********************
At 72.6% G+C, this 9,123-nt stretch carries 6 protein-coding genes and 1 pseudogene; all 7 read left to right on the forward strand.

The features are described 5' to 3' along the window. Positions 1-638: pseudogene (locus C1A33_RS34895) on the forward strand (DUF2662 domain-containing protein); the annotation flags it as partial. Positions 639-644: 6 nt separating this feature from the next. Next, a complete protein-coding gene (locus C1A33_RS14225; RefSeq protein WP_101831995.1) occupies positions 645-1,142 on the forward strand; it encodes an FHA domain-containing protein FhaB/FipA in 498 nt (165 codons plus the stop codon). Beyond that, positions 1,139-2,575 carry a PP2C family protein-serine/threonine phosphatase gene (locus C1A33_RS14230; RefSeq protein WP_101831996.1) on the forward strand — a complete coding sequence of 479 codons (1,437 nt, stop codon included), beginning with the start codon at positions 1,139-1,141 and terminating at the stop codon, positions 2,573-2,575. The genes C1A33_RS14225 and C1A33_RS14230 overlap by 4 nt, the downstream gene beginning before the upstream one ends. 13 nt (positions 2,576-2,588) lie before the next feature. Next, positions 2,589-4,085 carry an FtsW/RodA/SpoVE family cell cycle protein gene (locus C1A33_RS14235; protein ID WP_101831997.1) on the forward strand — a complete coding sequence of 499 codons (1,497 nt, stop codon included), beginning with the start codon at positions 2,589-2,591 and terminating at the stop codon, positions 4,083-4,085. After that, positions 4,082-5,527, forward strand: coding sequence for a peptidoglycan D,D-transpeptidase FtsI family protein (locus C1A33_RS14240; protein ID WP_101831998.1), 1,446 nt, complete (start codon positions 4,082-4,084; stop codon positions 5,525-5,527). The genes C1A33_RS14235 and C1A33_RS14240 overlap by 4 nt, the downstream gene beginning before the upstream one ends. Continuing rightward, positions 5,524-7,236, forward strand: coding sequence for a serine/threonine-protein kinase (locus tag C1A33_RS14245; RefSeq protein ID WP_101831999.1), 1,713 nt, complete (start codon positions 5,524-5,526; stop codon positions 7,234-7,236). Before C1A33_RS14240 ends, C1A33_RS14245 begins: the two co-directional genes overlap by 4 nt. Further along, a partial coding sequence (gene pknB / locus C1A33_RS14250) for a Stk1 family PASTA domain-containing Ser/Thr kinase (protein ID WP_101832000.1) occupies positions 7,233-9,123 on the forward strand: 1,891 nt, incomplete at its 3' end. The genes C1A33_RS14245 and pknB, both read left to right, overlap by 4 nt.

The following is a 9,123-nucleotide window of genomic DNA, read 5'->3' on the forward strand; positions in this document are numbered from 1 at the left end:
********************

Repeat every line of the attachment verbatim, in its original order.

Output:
At 72.6% G+C, this 9,123-nt stretch carries 6 protein-coding genes and 1 pseudogene; all 7 read left to right on the forward strand.

The features are described 5' to 3' along the window. Positions 1-638: pseudogene (locus C1A33_RS34895) on the forward strand (DUF2662 domain-containing protein); the annotation flags it as partial. Positions 639-644: 6 nt separating this feature from the next. Next, a complete protein-coding gene (locus C1A33_RS14225; RefSeq protein WP_101831995.1) occupies positions 645-1,142 on the forward strand; it encodes an FHA domain-containing protein FhaB/FipA in 498 nt (165 codons plus the stop codon). Beyond that, positions 1,139-2,575 carry a PP2C family protein-serine/threonine phosphatase gene (locus C1A33_RS14230; RefSeq protein WP_101831996.1) on the forward strand — a complete coding sequence of 479 codons (1,437 nt, stop codon included), beginning with the start codon at positions 1,139-1,141 and terminating at the stop codon, positions 2,573-2,575. The genes C1A33_RS14225 and C1A33_RS14230 overlap by 4 nt, the downstream gene beginning before the upstream one ends. 13 nt (positions 2,576-2,588) lie before the next feature. Next, positions 2,589-4,085 carry an FtsW/RodA/SpoVE family cell cycle protein gene (locus C1A33_RS14235; protein ID WP_101831997.1) on the forward strand — a complete coding sequence of 499 codons (1,497 nt, stop codon included), beginning with the start codon at positions 2,589-2,591 and terminating at the stop codon, positions 4,083-4,085. After that, positions 4,082-5,527, forward strand: coding sequence for a peptidoglycan D,D-transpeptidase FtsI family protein (locus C1A33_RS14240; protein ID WP_101831998.1), 1,446 nt, complete (start codon positions 4,082-4,084; stop codon positions 5,525-5,527). The genes C1A33_RS14235 and C1A33_RS14240 overlap by 4 nt, the downstream gene beginning before the upstream one ends. Continuing rightward, positions 5,524-7,236, forward strand: coding sequence for a serine/threonine-protein kinase (locus tag C1A33_RS14245; RefSeq protein ID WP_101831999.1), 1,713 nt, complete (start codon positions 5,524-5,526; stop codon positions 7,234-7,236). Before C1A33_RS14240 ends, C1A33_RS14245 begins: the two co-directional genes overlap by 4 nt. Further along, a partial coding sequence (gene pknB / locus C1A33_RS14250) for a Stk1 family PASTA domain-containing Ser/Thr kinase (protein ID WP_101832000.1) occupies positions 7,233-9,123 on the forward strand: 1,891 nt, incomplete at its 3' end. The genes C1A33_RS14245 and pknB, both read left to right, overlap by 4 nt.

The following is a 9,123-nucleotide window of genomic DNA, read 5'->3' on the forward strand; positions in this document are numbered from 1 at the left end: